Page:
Unilever picks Rotterdam for HQ as Britain loses the battle before Brexit​

FILE PHOTO: The logo of the Unilever group is seen at the Miko factory in Saint-Dizier, France, May 4, 2016. REUTERS/Philippe Wojazer/File Photo (Reuters)

LONDON/AMSTERDAM (Reuters) - Britain's third biggest company Unilever picked Rotterdam over London for its main headquarters on Thursday in a blow to Prime Minister Theresa May's government a year before Brexit.

The Anglo-Dutch maker of Dove soap, Domestos and Ben & Jerry's ice cream launched a review of its dual-headed structure in 2017 after fighting off a $143 billion takeover from Kraft Heinz, triggering a battle between Britain and the Netherlands.

Unilever said the decision to end 88 years of two parent-ownership was not linked to Brexit or any form of protectionism but said it would simplify its structure, make it more agile and facilitate acquisitions.

"Let me categorically say that this had nothing to do with Brexit," Chairman Marijn Dekkers told reporters.

"The board takes a 30 to 50 year decision. We think both countries are highly attractive investment climates and we will continue to invest in both countries as a result of this," added Dutchman Dekkers.

However Chris Bryant, a lawmaker in the opposition Labour Party who campaigned for Britain to remain in the EU, said the decision was another sign of the weakening business environment in Britain.


Forged by the 1930 merger of the Dutch margarine producer Margarine Unie and the British soap maker Lever Brothers, Unilever will retain 7,300 staff in the United Kingdom and continue to be listed in London, Amsterdam and New York.

However, it is unclear whether it can remain in the FTSE 100 Index of leading stocks however, a decision which could hit its shares if tracker funds are forced to sell.

Unilever was forced to act to improve its operations and profitability after it fought off one of the biggest takeovers ever proposed in early 2017.

Unilever swiftly rejected the offer and Kraft walked away but the move for a company once thought to be too big to take over has had widespread repercussions.

In the weeks after the offer Chief Executive Paul Polman said Britain, known for promoting one of the most open economies in the world, should do more to protect national champions.

Unions in Britain have noted that Dutch companies have stronger powers to fight off unwanted takeovers, as seen last year when paint maker Akzo Nobel succeeded in fending off a 26.3 billion euro bid from Pittsburgh-based PGG Industries.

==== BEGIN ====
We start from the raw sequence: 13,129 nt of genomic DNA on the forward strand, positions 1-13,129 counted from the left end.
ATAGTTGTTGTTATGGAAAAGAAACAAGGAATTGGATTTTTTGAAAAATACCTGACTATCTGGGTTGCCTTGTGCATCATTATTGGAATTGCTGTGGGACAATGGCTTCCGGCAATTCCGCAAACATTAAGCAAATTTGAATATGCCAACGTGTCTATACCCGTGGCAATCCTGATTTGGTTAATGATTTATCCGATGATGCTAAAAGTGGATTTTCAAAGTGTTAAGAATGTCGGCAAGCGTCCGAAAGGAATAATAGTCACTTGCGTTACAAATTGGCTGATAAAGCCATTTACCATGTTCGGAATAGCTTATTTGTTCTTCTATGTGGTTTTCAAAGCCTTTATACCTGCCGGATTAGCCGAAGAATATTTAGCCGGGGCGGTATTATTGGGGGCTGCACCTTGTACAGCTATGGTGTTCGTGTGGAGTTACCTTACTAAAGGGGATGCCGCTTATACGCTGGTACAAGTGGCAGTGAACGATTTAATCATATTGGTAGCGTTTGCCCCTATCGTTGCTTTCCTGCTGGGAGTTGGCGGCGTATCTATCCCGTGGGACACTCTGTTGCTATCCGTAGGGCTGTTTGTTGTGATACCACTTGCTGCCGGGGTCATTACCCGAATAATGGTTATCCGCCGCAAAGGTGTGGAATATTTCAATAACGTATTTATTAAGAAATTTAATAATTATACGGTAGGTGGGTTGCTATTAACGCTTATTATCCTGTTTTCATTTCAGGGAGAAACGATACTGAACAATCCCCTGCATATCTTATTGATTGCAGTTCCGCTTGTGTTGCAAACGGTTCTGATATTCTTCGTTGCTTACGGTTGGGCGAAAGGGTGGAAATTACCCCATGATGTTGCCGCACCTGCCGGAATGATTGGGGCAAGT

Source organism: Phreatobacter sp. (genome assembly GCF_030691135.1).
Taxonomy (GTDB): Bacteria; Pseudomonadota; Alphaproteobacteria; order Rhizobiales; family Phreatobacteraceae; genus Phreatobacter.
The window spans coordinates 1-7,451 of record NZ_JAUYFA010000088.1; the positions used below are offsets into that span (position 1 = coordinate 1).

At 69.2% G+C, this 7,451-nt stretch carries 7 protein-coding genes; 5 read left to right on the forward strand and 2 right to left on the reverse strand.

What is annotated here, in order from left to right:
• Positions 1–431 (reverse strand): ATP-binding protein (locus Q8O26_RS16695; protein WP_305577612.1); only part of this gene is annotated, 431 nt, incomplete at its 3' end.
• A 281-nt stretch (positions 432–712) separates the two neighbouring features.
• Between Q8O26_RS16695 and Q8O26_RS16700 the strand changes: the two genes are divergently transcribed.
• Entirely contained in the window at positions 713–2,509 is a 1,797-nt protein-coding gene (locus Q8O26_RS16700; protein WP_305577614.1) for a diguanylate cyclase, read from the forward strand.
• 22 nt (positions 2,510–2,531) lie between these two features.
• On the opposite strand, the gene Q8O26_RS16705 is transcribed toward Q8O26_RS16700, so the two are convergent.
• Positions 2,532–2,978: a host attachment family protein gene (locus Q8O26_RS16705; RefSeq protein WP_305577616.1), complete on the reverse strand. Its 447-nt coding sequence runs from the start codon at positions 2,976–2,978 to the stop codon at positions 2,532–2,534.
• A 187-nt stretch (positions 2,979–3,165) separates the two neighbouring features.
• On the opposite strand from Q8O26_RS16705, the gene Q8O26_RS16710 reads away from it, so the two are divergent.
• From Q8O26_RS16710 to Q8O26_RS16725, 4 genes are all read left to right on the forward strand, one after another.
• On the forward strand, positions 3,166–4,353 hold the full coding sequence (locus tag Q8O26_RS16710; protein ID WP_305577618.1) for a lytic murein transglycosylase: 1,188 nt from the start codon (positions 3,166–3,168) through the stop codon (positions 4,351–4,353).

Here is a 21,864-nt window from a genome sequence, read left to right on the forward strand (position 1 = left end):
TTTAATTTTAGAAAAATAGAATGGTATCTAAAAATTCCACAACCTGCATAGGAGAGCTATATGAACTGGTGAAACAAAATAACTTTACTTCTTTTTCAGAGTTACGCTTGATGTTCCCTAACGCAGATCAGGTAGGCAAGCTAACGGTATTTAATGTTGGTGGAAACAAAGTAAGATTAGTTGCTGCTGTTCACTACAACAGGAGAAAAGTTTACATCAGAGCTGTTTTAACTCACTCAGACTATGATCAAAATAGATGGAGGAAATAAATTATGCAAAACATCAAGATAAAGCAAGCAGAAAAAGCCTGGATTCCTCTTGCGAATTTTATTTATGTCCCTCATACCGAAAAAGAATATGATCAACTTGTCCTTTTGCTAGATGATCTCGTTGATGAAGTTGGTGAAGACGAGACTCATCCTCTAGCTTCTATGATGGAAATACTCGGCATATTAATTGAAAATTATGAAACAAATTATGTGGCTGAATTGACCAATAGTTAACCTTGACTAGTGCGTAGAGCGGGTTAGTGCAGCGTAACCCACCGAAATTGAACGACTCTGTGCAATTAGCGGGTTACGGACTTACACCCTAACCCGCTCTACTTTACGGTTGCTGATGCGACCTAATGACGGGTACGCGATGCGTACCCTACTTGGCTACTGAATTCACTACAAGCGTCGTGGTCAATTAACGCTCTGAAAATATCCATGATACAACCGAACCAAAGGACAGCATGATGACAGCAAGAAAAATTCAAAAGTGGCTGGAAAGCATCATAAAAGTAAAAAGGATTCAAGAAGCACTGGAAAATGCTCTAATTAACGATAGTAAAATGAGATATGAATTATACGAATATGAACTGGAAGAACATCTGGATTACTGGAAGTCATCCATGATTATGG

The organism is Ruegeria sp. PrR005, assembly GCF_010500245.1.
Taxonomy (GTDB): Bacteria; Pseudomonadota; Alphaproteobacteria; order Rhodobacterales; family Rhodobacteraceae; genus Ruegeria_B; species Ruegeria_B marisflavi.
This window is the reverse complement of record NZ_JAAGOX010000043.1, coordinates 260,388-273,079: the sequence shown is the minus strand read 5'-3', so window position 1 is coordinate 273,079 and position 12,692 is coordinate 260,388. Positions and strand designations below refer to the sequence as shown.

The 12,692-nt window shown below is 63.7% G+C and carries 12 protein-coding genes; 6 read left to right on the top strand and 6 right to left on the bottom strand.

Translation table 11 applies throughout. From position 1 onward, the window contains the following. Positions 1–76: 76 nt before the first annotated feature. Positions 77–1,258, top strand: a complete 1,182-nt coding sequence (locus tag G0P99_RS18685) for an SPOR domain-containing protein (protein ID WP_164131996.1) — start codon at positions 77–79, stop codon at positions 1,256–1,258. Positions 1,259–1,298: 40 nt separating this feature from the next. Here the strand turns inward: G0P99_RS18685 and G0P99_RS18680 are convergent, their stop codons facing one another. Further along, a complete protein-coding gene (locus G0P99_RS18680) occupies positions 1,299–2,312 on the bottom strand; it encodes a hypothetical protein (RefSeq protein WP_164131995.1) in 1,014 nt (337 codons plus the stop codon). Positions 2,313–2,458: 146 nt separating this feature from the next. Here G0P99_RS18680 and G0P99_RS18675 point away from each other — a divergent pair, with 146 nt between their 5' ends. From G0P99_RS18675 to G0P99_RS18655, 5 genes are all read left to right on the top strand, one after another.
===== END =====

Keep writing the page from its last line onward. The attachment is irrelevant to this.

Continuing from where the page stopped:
"Unilever's headquarter move to Rotterdam is a damning indictment on the UK's toothless takeover laws which leave decent employers fighting predatory takeovers by vulture capitalists with one hand tied behind their back," Unite national officer for Unilever Rhys McCarthy said.


As part of the restructuring, Unilever will create three divisions, with Beauty & Personal Care and the Home Care units being headquartered in London. The Foods & Refreshment division will be based in Rotterdam.

The company said it would give more authority to the heads of those divisions to set strategy. "This secures nearly 1 billion pounds per year of continued spend in the UK, including a significant commitment to R&D," it said.

Finance Director Graeme Pitkethly told Reuters that its continued inclusion in the FTSE 100 Index was still to be determined because it had not yet engaged with the index providers.

Unilever had held talks with the governments of both countries before making its decision, and the move will be seen as a blow to Prime Minister May, who is locked in talks with Brussels over the country's departure from the EU on March 29, 2019.

In recent months, speculation had grown that Unilever would choose the Netherlands after Dutch Prime Minister Mark Rutte, himself a Unilever veteran, proposed a tax change seen as benefiting Anglo-Dutch multinationals.

Unilever said it did not expect any significant tax changes as a result of the deal. It said it had chosen the Netherlands because the Dutch company currently accounts for 55 percent of the group and those shares trade with greater liquidity.

The British government said however it welcomed Unilever's long-term commitment to Britain and the protection of jobs.

"Its decision to transfer a small number of jobs to a corporate HQ in the Netherlands is part of a long-term restructuring of the company and is not connected to the UK's departure from the EU," a government spokesman said.

Unilever is not the only major company spanning Britain and the Netherlands -- with Royal Dutch Shell, publishing group Relx and the bank also having strong links with both countries.

(Additional reporting by Paul Sandle; Editing by Guy Faulconbridge and Keith Weir)